I Need a Daily Practice

imagesAccording to one of my teachers, adults who are returning to a school environment find learning a new skill difficult because of a ‘know it all’ mindset. It’s a shock to the system when we discover that, in fact, we do not know it all. 

Hearing this spurred a moment of self-awareness for which I wasn’t prepared. For some reason this annoying little factoid has added an element of negative self-talk to my already challenging course of study. And although learning is exciting and fun, my negative self-talk has been detrimental to the process.

Thank goodness I’m cyber-surrounded by fellow peer coaches who will, with curiosity and empathy, ask the right questions – questions that will encourage me to look below the surface  to find the root of ‘mini-Mimm’s’ assault on my fragile confidence.

Last January, when I began course work to become a coach withInternational Coaching Academy, an ICF certified online training school based in Australia, I knew it would be a cake walk. My attitude was based on previous, less than satisfying online learning experiences and the truth that while I have always been intrigued by coaching my Pavlovian response to the words ‘life coach’ was a dramatic eye roll. 

As it happens, online learning has changed in the last ten years and my Pavlovian response was unwarranted. Coaching – whether it’s life, executive, health or transformational – is a powerful tool for shifting the perspectives and the mental blocks that keep our goals just out of reach. My mentor, Merci Miglino, is a masterful coach. In a recent group session she repeated something that was taught to her, “Coaching is about what can be, not what was. It’s personal archeology – you don’t go in with a backhoe. You use a toothbrush.”

The simple but powerful questions posed by a masterful coach help us gently discover the underlying beliefs that inform our behavior (and our negative self-talk). The right questions help us bring into focus our unique truth.

My goal is to be a masterful coach. I expect this to take years several lifetimes. I guess coaching is like yoga in that way – we’re forever students, dedicated to our practice. In the meantime I will be a good beginning coach. In order to meet that goal, just like yoga, I need a daily practice.

Care to help? I’m offering pro bono sessions through August. If you’re interested in learning a bit more about coaching and perhaps a bit more about yourself leave a comment below and I’ll be in touch.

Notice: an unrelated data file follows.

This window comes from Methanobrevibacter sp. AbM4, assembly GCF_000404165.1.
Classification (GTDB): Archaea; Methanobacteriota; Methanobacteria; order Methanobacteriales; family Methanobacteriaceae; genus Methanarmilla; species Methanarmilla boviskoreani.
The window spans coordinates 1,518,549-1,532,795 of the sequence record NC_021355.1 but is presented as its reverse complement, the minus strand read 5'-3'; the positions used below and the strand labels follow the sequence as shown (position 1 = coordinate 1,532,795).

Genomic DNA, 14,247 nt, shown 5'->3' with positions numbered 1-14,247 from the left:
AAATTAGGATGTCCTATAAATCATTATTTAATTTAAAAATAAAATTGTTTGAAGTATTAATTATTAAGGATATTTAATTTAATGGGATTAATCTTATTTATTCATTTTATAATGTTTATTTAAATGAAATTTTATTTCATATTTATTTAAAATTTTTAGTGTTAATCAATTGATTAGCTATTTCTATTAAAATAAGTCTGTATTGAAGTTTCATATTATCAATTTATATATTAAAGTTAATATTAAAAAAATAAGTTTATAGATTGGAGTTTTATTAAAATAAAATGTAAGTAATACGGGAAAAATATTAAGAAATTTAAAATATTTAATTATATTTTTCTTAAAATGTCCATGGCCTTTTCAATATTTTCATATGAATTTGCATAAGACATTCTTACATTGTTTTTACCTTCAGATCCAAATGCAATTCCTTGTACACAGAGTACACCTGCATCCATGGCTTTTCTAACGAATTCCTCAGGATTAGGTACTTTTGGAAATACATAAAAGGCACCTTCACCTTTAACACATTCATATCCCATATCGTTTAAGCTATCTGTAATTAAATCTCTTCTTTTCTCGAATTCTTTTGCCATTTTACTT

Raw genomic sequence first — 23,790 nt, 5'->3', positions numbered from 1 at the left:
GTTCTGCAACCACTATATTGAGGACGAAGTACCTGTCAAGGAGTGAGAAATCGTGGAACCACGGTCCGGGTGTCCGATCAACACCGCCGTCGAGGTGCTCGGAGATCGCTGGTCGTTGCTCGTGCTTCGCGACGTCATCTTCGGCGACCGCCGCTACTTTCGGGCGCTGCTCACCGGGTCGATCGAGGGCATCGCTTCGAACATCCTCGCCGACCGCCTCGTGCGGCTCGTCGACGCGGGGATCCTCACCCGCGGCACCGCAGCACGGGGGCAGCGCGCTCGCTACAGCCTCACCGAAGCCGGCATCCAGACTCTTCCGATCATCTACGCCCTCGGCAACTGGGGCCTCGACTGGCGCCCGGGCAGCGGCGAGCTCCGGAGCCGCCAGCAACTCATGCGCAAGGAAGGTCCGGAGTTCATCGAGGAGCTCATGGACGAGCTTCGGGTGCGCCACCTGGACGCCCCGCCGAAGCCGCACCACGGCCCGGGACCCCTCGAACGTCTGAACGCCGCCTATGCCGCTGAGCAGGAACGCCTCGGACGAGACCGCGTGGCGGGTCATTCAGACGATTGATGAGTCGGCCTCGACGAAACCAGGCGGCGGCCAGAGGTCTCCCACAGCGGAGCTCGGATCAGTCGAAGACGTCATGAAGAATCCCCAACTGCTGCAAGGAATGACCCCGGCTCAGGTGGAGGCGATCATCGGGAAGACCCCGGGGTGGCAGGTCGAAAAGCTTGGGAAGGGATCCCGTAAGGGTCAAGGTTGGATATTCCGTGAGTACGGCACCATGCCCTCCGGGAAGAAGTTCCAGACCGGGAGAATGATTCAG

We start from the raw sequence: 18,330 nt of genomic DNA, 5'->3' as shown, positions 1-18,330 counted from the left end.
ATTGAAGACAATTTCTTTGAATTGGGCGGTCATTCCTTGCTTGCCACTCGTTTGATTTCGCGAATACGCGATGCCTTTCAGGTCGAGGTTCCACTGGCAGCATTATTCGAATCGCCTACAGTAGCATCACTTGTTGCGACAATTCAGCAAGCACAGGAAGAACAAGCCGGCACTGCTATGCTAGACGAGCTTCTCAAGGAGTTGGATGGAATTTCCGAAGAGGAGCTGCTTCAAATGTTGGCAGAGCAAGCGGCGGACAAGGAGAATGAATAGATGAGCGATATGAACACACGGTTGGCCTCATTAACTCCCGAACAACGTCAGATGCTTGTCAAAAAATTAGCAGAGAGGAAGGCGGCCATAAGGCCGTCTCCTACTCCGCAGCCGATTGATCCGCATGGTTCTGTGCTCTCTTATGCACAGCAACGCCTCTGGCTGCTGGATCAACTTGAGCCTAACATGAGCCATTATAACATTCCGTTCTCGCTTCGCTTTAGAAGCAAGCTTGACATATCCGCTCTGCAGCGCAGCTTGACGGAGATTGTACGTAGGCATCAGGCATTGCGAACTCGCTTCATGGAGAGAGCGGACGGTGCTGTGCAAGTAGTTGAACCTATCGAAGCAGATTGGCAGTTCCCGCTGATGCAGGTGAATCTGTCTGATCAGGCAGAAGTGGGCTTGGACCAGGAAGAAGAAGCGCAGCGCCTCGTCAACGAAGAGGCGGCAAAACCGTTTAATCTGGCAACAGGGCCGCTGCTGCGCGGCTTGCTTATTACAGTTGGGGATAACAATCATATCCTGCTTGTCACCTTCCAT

Faith, Strength and Losing Control

On the Tuesday morning that I cried in the shower, something very freeing happened.  I let go of the rules I had imposed upon myself and gave myself permission to write about anything I wanted – simply for the joy of putting “pen to paper” as it were.  (Except, of course, it’s rare anyone actually puts pen to paper these days.  Maybe I should have said, ‘fingers to keyboard’).

I don’t believe I was aware of how immobilizing my good intentions were.  The truth is facing the tables I had created to chart my progress only charted failure.  I could never meet the high expectations I had set for myself. They had to go.

I know there are plenty of writers, teachers and life coaches who would suggest I’m making a terrible mistake.  That if I don’t have a plan – if I can’t see a clearly defined goal – then I have no chance of reaching it.  I’m willing to take that risk.

Besides, I do have a goal.  It’s simple: be a better writer.

You’re right.  It’s a goal that can’t be quantified.  I won’t be able to – in five weeks or five months or five years – announce to the world “I’ve done it.  I am now a Better Writer.”  It will require faith.  And it will require that I let go.  I have to believe that if relinquish control of the flow chart that took over my life and instead find the strength to build a deep and unshakable foundation of discipline – if I write every day, relentlessly, without fail, about anything I want – then I will learn how to write.  I will be a better writer.  Goal.

As much as I would like, someday, to have those other things – a book to call my own and an audience who want to read it – I must consider this time in my career as a writer a precious gift.  This is my time to explore, to make mistakes, to discover if I have an affinity for fiction or personal essay.  It’s my time to provide myself the space to discover who I am as a writer.

And that’s what I’m going to do.